Sunday 3 February 2013

E21 316: M10 Distributor/Ignition Timing: Strobe Light Ahoy!

So my adventures into re-timing the spark-plugs continue with the purchase of a Gunson Xenon timing strobe-light! I went for the cheapest kit in Halfords, but it was still a slight pain at £45, considering it's in addition to a new dizzy-cap and rotor-arm, set of spark-plugs, compression-test kit, gasket-set, oil, coolant and a 30mm socket to turn the engine from the crank, but as I just can't seem to get the old M10 engine running happily I guess it's just as vital and at least we can use it to time in our old MGA engine this summer (hopefully).

Before I start to moan again about the intricacies of re-timing the distributor I should say that I know there is no need to remove it in order to get the cylinder-head off and the dizzy should really be left in place to save all this trouble, but the diaphragm on mine was blocking one of the head-bolts so that wasn't an option for me.

The timing light works by flashing every time your 1st-cylinder spark-plug fires. There is a timing-mark on the spinning crank-pulley or flywheel that passes a stationary mark on the block at the exact point the 1st spark-plug should be firing. When the flashing light from plug 1 is aimed at the spinning pulley it shows the timing-mark in a fixed position in relation to the stationary mark and allows you to gauge how how many degrees before or after the correct point the spark is. Clever stuff.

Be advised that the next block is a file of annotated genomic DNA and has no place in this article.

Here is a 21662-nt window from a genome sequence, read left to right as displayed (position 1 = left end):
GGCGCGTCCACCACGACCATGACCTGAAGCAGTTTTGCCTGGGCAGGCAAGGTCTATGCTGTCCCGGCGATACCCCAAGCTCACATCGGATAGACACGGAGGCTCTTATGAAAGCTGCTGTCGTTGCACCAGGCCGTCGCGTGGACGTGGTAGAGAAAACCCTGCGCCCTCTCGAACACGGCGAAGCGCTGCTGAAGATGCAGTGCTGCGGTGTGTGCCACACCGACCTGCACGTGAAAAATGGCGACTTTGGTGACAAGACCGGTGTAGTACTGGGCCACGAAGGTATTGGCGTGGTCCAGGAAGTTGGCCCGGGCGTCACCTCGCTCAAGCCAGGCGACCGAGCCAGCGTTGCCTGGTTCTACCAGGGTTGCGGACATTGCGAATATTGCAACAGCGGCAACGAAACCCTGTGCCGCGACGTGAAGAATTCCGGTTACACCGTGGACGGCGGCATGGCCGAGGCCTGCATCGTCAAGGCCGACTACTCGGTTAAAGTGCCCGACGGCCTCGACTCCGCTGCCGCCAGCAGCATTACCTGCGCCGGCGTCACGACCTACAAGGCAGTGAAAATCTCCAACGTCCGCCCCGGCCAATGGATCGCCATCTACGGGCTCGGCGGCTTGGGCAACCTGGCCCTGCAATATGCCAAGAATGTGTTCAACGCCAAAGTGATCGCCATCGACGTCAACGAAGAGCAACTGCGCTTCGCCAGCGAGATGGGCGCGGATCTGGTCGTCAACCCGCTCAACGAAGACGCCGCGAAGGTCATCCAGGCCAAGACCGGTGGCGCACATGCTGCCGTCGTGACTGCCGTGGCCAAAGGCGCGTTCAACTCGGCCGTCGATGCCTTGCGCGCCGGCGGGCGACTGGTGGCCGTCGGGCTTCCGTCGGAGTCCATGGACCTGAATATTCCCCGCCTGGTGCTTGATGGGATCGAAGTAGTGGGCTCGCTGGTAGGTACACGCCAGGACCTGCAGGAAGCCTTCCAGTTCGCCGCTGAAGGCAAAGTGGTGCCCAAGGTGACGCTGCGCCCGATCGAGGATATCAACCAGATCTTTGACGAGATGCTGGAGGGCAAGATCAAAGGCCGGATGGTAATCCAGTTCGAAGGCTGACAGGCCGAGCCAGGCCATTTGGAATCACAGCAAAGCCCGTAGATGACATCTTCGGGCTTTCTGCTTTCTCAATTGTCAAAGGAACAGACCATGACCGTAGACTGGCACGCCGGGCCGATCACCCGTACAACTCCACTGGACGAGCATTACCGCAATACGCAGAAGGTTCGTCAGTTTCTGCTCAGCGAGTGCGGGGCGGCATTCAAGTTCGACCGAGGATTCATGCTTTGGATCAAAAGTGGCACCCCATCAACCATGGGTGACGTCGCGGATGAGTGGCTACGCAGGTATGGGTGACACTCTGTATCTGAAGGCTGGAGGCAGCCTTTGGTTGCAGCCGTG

On the BMW M10 engine, there are two timing-marks on the flywheel, one for top dead-centre [TDC] and another, called Z, that corresponds to the right point before TDC that the 1st spark-plug should be firing. The marks are visible with the flashing light through a small oblong hole at the back of the crankcase. It's easy enough to find the hole, but seeing into it with the timing-light is a challenge in itself, let alone trying to adjust it or move the dizzy-cap and I ended up having to stand over it with my feet on the strut-tops to steady myself enough without leaning in from the side and crushing the wheel arches. There is another TDC timing-mark on the rearmost rim of the front crank-pulley, which is a lot easier to see with the timing-strobe from the n/s of the engine-bay, but the mark is tiny so when you do find it it's best to file a larger notch across the whole pulley - mine had this done already and it makes things a lot clearer.

It's best to first time your engine to Z on the flywheel, at 2200rpm, using 0 degrees of advance on the timing-light gun - just shine it into the oblong hole and rotate the distributor-cap until the large pointer is lined up with the silver ball, not the TDC line. Now check the front crank-pulley for reference by shining the light at it with 0 degrees advance. The groove for TDC should appear around 25 degrees before the stud on the engine-block. Rotate the dial on the timing gun slowly to 25 degrees and the groove should move in line with the pin. Simples.

Ignition timing isn't too much of a fine art, so as long as the rotor-arm contact is roughly on point no.1 on the dizzy with the engine at top dead-centre then it should fire right up and not need much adjustment to find Z. Mine was still making the god awful noise after repeatedly timing to Z, but this turned out to be a badly positioned exhaust-manifold gasket [in this post] so, obviously, check everything else isn't amiss before starting to mess with ignition timing.

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